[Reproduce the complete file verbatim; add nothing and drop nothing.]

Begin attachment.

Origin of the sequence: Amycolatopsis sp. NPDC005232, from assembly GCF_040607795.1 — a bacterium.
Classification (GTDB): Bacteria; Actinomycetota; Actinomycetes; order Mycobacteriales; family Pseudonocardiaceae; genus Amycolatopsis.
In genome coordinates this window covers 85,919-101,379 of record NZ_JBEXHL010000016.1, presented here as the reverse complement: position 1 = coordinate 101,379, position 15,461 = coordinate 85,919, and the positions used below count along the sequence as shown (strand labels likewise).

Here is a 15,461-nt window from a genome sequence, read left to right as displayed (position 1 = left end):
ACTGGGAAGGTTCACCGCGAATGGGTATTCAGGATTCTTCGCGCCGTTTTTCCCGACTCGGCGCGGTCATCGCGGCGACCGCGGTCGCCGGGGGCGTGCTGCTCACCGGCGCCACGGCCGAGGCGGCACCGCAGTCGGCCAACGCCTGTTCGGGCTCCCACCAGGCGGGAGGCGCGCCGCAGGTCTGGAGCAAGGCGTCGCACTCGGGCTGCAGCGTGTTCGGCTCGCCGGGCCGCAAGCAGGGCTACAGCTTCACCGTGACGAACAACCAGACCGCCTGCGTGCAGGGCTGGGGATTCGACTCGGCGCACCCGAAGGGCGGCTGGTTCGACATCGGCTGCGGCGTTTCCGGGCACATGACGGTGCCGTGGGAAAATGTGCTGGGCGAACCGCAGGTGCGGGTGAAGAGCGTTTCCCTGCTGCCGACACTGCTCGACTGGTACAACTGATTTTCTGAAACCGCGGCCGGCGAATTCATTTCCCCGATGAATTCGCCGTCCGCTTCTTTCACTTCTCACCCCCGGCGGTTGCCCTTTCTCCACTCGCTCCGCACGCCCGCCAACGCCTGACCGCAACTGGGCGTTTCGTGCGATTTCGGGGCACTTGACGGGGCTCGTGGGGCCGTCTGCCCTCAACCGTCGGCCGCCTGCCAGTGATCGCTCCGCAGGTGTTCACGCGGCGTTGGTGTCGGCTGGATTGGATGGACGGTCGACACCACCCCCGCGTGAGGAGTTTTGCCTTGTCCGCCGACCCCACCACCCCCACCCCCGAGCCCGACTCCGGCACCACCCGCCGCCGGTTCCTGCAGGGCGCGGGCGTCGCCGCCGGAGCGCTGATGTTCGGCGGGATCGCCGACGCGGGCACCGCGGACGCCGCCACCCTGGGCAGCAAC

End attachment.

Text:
Origin of the sequence: Amycolatopsis sp. NPDC005232, from assembly GCF_040607795.1 — a bacterium.
Classification (GTDB): Bacteria; Actinomycetota; Actinomycetes; order Mycobacteriales; family Pseudonocardiaceae; genus Amycolatopsis.
In genome coordinates this window covers 85,919-101,379 of record NZ_JBEXHL010000016.1, presented here as the reverse complement: position 1 = coordinate 101,379, position 15,461 = coordinate 85,919, and the positions used below count along the sequence as shown (strand labels likewise).

Here is a 15,461-nt window from a genome sequence, read left to right as displayed (position 1 = left end):
ACTGGGAAGGTTCACCGCGAATGGGTATTCAGGATTCTTCGCGCCGTTTTTCCCGACTCGGCGCGGTCATCGCGGCGACCGCGGTCGCCGGGGGCGTGCTGCTCACCGGCGCCACGGCCGAGGCGGCACCGCAGTCGGCCAACGCCTGTTCGGGCTCCCACCAGGCGGGAGGCGCGCCGCAGGTCTGGAGCAAGGCGTCGCACTCGGGCTGCAGCGTGTTCGGCTCGCCGGGCCGCAAGCAGGGCTACAGCTTCACCGTGACGAACAACCAGACCGCCTGCGTGCAGGGCTGGGGATTCGACTCGGCGCACCCGAAGGGCGGCTGGTTCGACATCGGCTGCGGCGTTTCCGGGCACATGACGGTGCCGTGGGAAAATGTGCTGGGCGAACCGCAGGTGCGGGTGAAGAGCGTTTCCCTGCTGCCGACACTGCTCGACTGGTACAACTGATTTTCTGAAACCGCGGCCGGCGAATTCATTTCCCCGATGAATTCGCCGTCCGCTTCTTTCACTTCTCACCCCCGGCGGTTGCCCTTTCTCCACTCGCTCCGCACGCCCGCCAACGCCTGACCGCAACTGGGCGTTTCGTGCGATTTCGGGGCACTTGACGGGGCTCGTGGGGCCGTCTGCCCTCAACCGTCGGCCGCCTGCCAGTGATCGCTCCGCAGGTGTTCACGCGGCGTTGGTGTCGGCTGGATTGGATGGACGGTCGACACCACCCCCGCGTGAGGAGTTTTGCCTTGTCCGCCGACCCCACCACCCCCACCCCCGAGCCCGACTCCGGCACCACCCGCCGCCGGTTCCTGCAGGGCGCGGGCGTCGCCGCCGGAGCGCTGATGTTCGGCGGGATCGCCGACGCGGGCACCGCGGACGCCGCCACCCTGGGCAGCAAC